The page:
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I think the question is clear enough. I want to make a hidden Markov model in Python and draw a vizualization model of it. So, it's something like this picture:

model

Is there any module to do that? I've googled it and found nothing.

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I never tried this, but I think you should look for graph visualization tools, as an HMM is a directed graph ! you can give a try at networkx for instance networkx.github.io/documentation/latest/examples/drawing/…. –  bendaizer May 31 '13 at 8:25
    
with networkx, are the nodes placed randomly? –  user2435611 Jun 4 '13 at 13:41
    
you can specify positions through a dictionary, like in this example : networkx.github.io/documentation/latest/examples/drawing/… –  bendaizer Jun 4 '13 at 13:50

2 Answers 2

up vote 0 down vote accepted

Though I've never worked with Hidden Markov Models, when I need to visualize a graph (directed, with labels, colors, etc.), I use Gephi, a GUI graph browser/editor and generate the graphs programmatically as GraphML files, which is an XML-based format. Python has good XML-handling tools (in the standard library and lxml). Gephi recognizes some of the <data> sub-elements as positions, colors, and labels for nodes and edges.

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Looks like a great software. Could you recommend me a good tutorial to start with? Actually, I'm looking a python module or wrapper to visualize HMM directly from the code because I want to generate it by code. But if there isn't any, I think Gephi is okay. –  user2435611 Jun 2 '13 at 16:45
    
For an all-programmatic approach, perhaps you could output to SVG? That would require you to define the placement of the nodes and edges on your own. In this answer: stackoverflow.com/questions/16858482/… I described a method to build up SVG image-making algorithms in Python. –  Jim Pivarski Jun 3 '13 at 14:18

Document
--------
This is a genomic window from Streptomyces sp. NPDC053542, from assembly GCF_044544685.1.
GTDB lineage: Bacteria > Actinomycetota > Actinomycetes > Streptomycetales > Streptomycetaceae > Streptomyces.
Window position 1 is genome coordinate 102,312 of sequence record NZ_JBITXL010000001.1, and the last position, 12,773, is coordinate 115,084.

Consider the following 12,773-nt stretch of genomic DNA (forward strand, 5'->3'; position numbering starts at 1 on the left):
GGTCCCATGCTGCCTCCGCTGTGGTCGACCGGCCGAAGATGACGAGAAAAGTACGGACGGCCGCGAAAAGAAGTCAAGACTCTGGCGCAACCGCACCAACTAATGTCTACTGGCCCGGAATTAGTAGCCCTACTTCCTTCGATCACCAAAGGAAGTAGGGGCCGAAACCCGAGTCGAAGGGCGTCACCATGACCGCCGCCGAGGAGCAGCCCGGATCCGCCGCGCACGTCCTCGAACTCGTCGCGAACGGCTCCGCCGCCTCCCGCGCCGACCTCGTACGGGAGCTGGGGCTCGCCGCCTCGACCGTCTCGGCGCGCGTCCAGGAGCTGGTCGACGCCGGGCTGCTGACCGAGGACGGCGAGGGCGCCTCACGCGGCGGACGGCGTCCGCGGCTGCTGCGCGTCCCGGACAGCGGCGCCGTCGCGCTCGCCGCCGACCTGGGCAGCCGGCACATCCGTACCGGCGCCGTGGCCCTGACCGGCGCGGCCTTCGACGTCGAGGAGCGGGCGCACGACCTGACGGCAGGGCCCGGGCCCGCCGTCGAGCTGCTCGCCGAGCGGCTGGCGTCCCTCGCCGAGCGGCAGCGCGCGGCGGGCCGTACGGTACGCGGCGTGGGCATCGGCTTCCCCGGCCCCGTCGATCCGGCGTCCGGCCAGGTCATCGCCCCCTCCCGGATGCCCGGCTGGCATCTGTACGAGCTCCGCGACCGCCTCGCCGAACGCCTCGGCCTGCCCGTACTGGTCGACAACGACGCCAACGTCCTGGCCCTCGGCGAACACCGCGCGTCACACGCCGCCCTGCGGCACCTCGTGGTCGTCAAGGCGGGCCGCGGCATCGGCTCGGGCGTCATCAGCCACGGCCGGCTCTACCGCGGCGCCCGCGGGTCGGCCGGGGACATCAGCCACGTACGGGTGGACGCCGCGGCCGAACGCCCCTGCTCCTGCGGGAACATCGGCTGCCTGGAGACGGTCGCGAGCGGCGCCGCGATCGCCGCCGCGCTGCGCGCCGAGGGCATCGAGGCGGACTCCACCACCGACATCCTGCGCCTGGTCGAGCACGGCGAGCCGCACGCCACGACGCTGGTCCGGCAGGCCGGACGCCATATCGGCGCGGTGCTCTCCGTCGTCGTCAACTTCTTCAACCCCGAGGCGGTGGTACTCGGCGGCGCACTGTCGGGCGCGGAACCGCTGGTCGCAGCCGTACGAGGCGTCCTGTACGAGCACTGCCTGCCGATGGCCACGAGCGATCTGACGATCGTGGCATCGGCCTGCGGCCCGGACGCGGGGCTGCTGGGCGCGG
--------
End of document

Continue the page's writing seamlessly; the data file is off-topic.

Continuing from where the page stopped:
rsvg and pysvg, which one is better? –  user2435611 Jun 7 '13 at 11:26
    
They do diffent things. rsvg renders SVG (as shown in the example I link to in my previous comment), but pysvg is an XML handling tool that has been specialized for SVG. If you use pysvg to make a graphic, you'll still need something like rsvg (or Inkscape, or a web browser) to view it. Personally, I don't see much point in pysvg--- ElementTree and lxml both make it easy to build up XML documents, and the semantics of SVG are high-level enough to not need an additional layer, unless it were specialized for a particular type of graphic (e.g. Markov model graphs). –  Jim Pivarski Jun 7 '13 at 18:19
    
Do you know a good tutorial for rsvg? Just a simple one sufficent enough for creating a HMM visualization. Thanks. :) –  user2435611 Jun 8 '13 at 18:50

The dot package from graphviz is the best I've found. The syntax is simple, simpler than xml.

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